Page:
Tuesday, May 27, 2014

The fuss over Gone Girl

Most surface descriptions of Gone Girl by Gillian Flynn make it sound like it is not the kind of book I typically read: a missing wife police procedural with a brutal husband as a suspect. Some descriptions stress another element that doesn't always work for me: the out-of-nowhere narrative twist like happens so often in the films of M. Night Shyamalan. And though the critics generally like the book, the "everyday people" I knew who had read it were split between loving it and hating it. So on an impulse, I bought this in paperback as a summer read, though I couldn't wait for summer.

The story is, in fact, a missing-wife, suspect-husband tale, reminiscent of the Scott and Laci Peterson story. On the morning of their fifth anniversary, Amy, the wife of Nick, goes missing. Did she leave on her own accord?--she and Nick were having problems. Was she kidnapped?--her parents are the wealthy authors of a series of children's books whose central character was based on Amy. Was she murdered?--there are no visible signs of struggle until some suspicious blood traces are found in the kitchen.

The situation is fairly standard thriller boilerplate, but what makes the book worth reading is the narrative style. The first half of the book is told in alternating voices: the interior voice of Nick, who we figure out quickly is not the most reliable narrator (he makes oblique references to a disposable cell phone ringing but never tells us who's calling), and the voice of the missing Amy through her diary entries of the past few years, who seems generally more reliable. Then halfway through, a twist occurs--somewhat predictably but still joltingly--that throws everything we think we know about these two in a different light.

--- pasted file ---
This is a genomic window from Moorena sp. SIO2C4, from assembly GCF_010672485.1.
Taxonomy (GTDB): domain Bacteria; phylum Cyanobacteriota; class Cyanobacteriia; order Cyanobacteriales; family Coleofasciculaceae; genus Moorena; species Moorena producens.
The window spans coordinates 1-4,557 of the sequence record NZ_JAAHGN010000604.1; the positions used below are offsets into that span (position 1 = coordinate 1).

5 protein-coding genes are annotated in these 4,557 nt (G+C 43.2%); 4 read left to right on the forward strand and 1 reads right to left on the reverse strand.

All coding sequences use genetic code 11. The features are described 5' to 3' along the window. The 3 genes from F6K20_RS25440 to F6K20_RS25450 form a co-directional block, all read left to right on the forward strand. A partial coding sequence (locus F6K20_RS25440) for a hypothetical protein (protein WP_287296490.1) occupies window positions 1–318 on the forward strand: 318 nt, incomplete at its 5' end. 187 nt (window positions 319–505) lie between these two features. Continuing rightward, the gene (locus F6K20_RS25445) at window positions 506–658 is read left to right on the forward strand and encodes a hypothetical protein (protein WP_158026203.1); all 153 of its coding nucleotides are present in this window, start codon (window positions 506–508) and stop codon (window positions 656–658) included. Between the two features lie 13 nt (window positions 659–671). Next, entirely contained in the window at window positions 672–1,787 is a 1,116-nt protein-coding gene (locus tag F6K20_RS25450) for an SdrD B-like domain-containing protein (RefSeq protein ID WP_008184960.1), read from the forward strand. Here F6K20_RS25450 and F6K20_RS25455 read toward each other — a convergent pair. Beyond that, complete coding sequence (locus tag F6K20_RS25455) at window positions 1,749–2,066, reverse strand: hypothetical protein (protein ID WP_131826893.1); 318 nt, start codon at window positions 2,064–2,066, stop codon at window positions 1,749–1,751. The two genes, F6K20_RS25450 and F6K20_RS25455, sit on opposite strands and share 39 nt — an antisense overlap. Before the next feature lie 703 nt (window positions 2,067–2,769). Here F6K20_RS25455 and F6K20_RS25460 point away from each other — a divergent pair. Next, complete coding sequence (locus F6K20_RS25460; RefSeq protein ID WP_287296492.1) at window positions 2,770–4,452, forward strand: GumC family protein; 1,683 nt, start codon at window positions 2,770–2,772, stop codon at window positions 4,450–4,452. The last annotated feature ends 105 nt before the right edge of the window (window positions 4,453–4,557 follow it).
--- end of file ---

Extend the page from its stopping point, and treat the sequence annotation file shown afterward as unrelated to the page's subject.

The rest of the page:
To say much more would spoil the fun, and despite some very dark turns the plot takes, reading the book is indeed fun. Nick and Amy are both unpleasant people but getting to know them is very interesting. Almost no one in the book is a nice person, and I had great fun with the author's takedown of awful CNN crime commentator Nancy Grace--under a fictional name, of course. I think some folks don't like the sexual politics, and may fault Flynn (pictured above) for what might be seen as the trivialization of some issues, including rape accusations. Where I found fault was in the ending--the last 30 pages or so seem like they're building steam to a real "gotcha" ending, but that's not quite the case. Still, I enjoyed this popcorn thriller, and it should make a good movie.